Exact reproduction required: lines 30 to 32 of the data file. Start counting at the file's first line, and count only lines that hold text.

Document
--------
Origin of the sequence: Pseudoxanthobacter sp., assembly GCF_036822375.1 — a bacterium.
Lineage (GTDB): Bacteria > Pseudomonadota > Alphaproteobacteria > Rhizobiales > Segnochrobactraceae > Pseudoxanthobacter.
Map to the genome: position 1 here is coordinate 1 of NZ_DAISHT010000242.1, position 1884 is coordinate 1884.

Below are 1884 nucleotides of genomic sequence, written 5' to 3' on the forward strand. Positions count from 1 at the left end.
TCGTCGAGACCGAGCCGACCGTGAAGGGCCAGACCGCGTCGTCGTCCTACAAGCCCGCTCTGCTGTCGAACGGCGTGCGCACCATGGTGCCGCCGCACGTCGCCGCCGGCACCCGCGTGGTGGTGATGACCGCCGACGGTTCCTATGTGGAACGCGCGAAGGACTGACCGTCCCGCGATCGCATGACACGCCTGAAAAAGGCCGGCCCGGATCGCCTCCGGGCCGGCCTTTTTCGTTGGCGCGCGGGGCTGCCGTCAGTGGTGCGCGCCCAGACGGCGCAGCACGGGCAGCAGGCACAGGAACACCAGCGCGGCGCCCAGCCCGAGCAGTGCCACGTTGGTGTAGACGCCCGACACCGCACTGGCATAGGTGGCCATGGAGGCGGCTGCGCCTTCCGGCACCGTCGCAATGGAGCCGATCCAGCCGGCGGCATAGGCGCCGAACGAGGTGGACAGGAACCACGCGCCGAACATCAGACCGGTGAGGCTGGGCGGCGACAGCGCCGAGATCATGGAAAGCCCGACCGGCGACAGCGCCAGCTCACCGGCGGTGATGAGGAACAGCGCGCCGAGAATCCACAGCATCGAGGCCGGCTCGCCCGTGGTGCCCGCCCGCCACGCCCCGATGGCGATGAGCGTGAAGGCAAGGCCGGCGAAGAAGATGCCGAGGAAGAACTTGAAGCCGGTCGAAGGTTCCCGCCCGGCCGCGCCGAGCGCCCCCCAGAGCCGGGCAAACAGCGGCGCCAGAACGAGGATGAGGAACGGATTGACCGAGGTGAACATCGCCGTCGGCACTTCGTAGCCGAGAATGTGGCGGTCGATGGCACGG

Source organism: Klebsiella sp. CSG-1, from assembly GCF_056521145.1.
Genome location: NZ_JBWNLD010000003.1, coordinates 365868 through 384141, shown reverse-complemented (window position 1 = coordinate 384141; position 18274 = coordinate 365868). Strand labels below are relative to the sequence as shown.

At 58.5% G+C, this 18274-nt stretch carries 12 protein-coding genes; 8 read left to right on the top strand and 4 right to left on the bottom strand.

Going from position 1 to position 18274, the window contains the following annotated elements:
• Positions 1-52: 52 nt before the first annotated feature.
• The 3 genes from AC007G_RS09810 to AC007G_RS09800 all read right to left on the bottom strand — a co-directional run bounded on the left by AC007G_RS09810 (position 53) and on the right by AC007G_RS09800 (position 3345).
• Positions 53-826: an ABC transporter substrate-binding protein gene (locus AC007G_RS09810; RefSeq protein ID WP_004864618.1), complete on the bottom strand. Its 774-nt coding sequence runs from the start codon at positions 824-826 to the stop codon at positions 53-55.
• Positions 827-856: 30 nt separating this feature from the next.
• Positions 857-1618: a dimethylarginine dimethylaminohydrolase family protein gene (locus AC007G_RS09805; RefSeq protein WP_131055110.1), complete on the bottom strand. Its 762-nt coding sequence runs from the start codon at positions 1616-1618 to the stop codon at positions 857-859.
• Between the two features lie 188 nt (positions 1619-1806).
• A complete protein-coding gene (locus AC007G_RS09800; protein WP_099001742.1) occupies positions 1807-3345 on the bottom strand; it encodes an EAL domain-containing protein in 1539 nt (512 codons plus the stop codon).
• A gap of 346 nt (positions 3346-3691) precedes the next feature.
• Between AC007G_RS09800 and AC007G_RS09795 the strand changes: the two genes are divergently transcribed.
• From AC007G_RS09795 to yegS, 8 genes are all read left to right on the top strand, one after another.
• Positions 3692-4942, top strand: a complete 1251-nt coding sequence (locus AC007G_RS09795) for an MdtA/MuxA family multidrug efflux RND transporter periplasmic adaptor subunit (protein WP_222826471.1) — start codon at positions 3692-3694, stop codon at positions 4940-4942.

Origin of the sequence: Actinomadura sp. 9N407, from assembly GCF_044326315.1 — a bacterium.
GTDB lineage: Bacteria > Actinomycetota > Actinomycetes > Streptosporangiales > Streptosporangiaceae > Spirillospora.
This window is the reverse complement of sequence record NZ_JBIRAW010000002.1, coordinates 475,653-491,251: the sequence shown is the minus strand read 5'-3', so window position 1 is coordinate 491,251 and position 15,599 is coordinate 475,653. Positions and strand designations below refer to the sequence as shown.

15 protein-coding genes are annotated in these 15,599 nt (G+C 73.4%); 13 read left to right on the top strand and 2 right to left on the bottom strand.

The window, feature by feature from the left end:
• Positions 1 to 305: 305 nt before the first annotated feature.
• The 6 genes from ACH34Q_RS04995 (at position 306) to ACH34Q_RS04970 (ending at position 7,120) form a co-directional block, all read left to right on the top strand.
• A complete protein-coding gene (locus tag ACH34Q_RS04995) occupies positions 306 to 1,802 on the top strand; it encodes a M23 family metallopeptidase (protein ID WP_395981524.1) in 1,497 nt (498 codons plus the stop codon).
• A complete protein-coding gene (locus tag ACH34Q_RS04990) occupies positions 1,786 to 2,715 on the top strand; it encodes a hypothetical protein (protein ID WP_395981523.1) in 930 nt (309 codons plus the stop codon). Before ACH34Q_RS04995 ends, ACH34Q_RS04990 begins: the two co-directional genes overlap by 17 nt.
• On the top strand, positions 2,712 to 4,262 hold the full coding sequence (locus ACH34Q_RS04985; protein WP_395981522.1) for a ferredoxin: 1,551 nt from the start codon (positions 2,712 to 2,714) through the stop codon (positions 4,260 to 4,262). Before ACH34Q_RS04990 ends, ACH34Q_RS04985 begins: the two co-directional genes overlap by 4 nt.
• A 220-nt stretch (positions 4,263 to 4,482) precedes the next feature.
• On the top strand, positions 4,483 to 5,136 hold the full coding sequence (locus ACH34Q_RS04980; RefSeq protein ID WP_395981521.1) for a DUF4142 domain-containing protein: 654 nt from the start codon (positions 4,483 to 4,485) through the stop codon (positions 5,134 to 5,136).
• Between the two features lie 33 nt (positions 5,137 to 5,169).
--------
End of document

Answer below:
• On the top strand, positions 2,712 to 4,262 hold the full coding sequence (locus ACH34Q_RS04985; protein WP_395981522.1) for a ferredoxin: 1,551 nt from the start codon (positions 2,712 to 2,714) through the stop codon (positions 4,260 to 4,262). Before ACH34Q_RS04990 ends, ACH34Q_RS04985 begins: the two co-directional genes overlap by 4 nt.
• A 220-nt stretch (positions 4,263 to 4,482) precedes the next feature.
• On the top strand, positions 4,483 to 5,136 hold the full coding sequence (locus ACH34Q_RS04980; RefSeq protein ID WP_395981521.1) for a DUF4142 domain-containing protein: 654 nt from the start codon (positions 4,483 to 4,485) through the stop codon (positions 5,134 to 5,136).